Reconnecting with myself

Nothing beats going into nature when it comes to reconnecting with myself. After a week full of social gatherings, lovely lunches and dinners with friends, working with clients, teaching and learning, I needed a time out to come back to myself, to process and recharge. So today I went on a hike to a beautiful temple on the mountainside not far from where I live.

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Nature has amazing cleansing, healing and soothing properties. I sense it immediately when I step on to the trail and start walking on the small path. Slowly – one step at a time – my brain starts processing all the inputs I’ve gotten throughout the week. I breathe in the fresh air, absorb the beauty with my eyes, and listen to the sounds of birds chirping and the dry leaves crunching under my feet. All my senses come alive. The combination of being in nature and moving the body is ideal alone time for me.

At the moment I am reading the book ‘Being Genuine’ by Thomas D’Ansembourg about Nonviolent Communication as a tool for improving relationships: with a partner, friends, colleagues and yourself. In the section, I was reading today he pointed out, how it doesn’t make sense that “relationships, whether with ourselves or with other people are expected to operate unassisted, without any fuel, with scarcely any maintenance!” I couldn’t agree more, and I especially find that we often neglect investing in the relationship with ourselves. This happens for many reasons; we might not be aware of the actual need, or we don’t think it is important, there is a lack of time or it might even be because of fear of what might come up, if we take time to tune in and listen to ourselves.


Life for me has always been as much about the people I share it with, than any of the activities I engage in. But to be able to connect with other people in a meaningful way, I need these pockets of time just spent with myself – to help me understand my own needs, values, priorities, emotions, thoughts and relations. By nurturing the relationship with myself, I create a solid foundation for connecting and engaging with others in an enriching and expansive way.

I can only recommend to go for a solo walk and spend some time in nature; be it a park, your garden, a mountain, the sea side or somewhere else.

Everyday is Sunday or is it? – how I manage my work

Being self-employed comes with great freedom; I decide the hours I want to work, and since my work is online I can decide whether I want to work at home, or choose one of the many coffee shops in town – or even go for a nice walk while solving a problem. The backside is that I can work everyday and anytime which means in some ways I am never really off.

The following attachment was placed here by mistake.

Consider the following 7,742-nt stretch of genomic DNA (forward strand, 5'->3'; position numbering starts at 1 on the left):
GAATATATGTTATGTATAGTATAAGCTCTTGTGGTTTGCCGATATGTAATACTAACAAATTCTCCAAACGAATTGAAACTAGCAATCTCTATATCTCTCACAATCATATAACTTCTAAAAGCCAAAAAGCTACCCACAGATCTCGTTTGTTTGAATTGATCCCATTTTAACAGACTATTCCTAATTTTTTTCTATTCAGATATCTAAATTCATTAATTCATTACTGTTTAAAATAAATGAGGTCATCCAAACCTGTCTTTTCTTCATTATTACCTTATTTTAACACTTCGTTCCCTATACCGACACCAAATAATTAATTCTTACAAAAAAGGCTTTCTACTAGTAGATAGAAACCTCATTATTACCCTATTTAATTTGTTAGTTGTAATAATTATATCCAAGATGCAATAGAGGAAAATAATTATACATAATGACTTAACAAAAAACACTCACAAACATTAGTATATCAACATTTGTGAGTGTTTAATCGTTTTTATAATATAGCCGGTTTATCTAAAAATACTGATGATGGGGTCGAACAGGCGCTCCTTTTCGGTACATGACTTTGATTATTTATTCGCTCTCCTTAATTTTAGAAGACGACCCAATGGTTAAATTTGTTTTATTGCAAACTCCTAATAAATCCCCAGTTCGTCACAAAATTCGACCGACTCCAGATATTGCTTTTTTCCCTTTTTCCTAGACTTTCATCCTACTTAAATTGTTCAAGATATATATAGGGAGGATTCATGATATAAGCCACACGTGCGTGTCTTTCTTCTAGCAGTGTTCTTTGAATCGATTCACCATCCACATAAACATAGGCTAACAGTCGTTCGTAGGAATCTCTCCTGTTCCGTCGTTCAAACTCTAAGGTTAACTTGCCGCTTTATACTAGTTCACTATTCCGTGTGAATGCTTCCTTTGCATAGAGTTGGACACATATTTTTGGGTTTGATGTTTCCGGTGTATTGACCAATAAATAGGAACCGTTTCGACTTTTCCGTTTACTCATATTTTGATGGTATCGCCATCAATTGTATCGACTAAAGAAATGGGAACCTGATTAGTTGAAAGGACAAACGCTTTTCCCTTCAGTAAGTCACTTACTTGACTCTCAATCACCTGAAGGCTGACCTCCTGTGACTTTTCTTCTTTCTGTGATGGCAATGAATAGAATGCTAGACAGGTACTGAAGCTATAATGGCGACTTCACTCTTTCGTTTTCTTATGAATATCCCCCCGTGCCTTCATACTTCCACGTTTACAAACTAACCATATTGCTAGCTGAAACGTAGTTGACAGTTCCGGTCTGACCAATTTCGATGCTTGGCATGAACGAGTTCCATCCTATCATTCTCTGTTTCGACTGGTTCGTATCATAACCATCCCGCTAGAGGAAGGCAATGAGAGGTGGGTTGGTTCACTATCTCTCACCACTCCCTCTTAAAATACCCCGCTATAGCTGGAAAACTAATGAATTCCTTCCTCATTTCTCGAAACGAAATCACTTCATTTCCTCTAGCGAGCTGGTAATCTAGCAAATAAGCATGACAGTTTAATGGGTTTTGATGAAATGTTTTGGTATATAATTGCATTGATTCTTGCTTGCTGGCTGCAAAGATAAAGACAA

Learnt by trial and error I have four rules of thumb that help me manage my work.

1. Get things out of the head
An essential tool for me is to keep lists; to note down what would otherwise take up immense space in my mind. I keep a weekly schedule and daily to-do lists, these are dynamic and I revise them everyday; I update, cross things off and move things around. I use both an old school notebook and my iPhone when things come up; thoughts, emails I want to write, inspiration or to-do’s. I immediately note them down, this helps me keep track of task and ideas – and remain focused on what I am working on.

2. Prioritize
The list of ‘To-dos’, ‘Must-dos’, ‘Want-tos’ and ‘Would-be-nice-to-dos’ is endless when you are self-employed. So I have to prioritize. I look at my list and ask myself, what is most important to achieve at the moment. Which task will help me get there? I put these on the list. I look at what I have to do for my clients. I put these on the list. But the most important thing for me has been to make peace with the fact that I will never finish completely. There will always be more work to do. So it really comes down to focusing on what matters most.

3.Set boundaries
I have learnt that it is crucial to set boundaries: to stop checking emails at some point and to start the day without checking emails as the first thing in the morning. In some ways it is too easy to be online and available all the time, I find that I tend to prioritize work over everything even though I don’t want to. One way I’ve managed to balance my life is by setting hours for work but also to schedule time for exercise, self-care, play, quiet time and time with friends and family.

4. If it only takes five minutes do it now
I’ve experienced that I often feel more overwhelmed about the workload when I’m actually away from the laptop or not workbalanceing. I build up mental tension about all the things I have to do in the near future when I have days away from work  dedicated to my Qi Gong studies, photography or other activities. I realized that by spending 5-15 minutes revising my lists and sending off a couple of emails that are important, I can actually enjoy my time away from work much more.

Managing my time is a constant act of balance that I am (still) learning to master. These four rules of have helped me, I hope they will help you too.

What a buddhist nun taught me about stress

Do you often feel stressed, overwhelmed and like you aren’t achieving enough? I used to feel like that constantly, and would blame my job, my boss, society etc. What I didn’t realize then was that I had an enormous power to change my experience.

Last year I went on a 10-day silent vipassana meditation retreat. I had been on shorter meditation retreats before that had given me deep insights, so I approached the 10-day retreat with great expectations.

On the enrollment day there was a short interview with one of the head nuns, and when she asked me what I expected to get out of this retreat, I said something like: profound insights about myself, a greater sense of calm and reaching new levels in my meditation practice. The nun smiled gently and told me “try to just be present and relax.”


Time would show that it was easier said than done.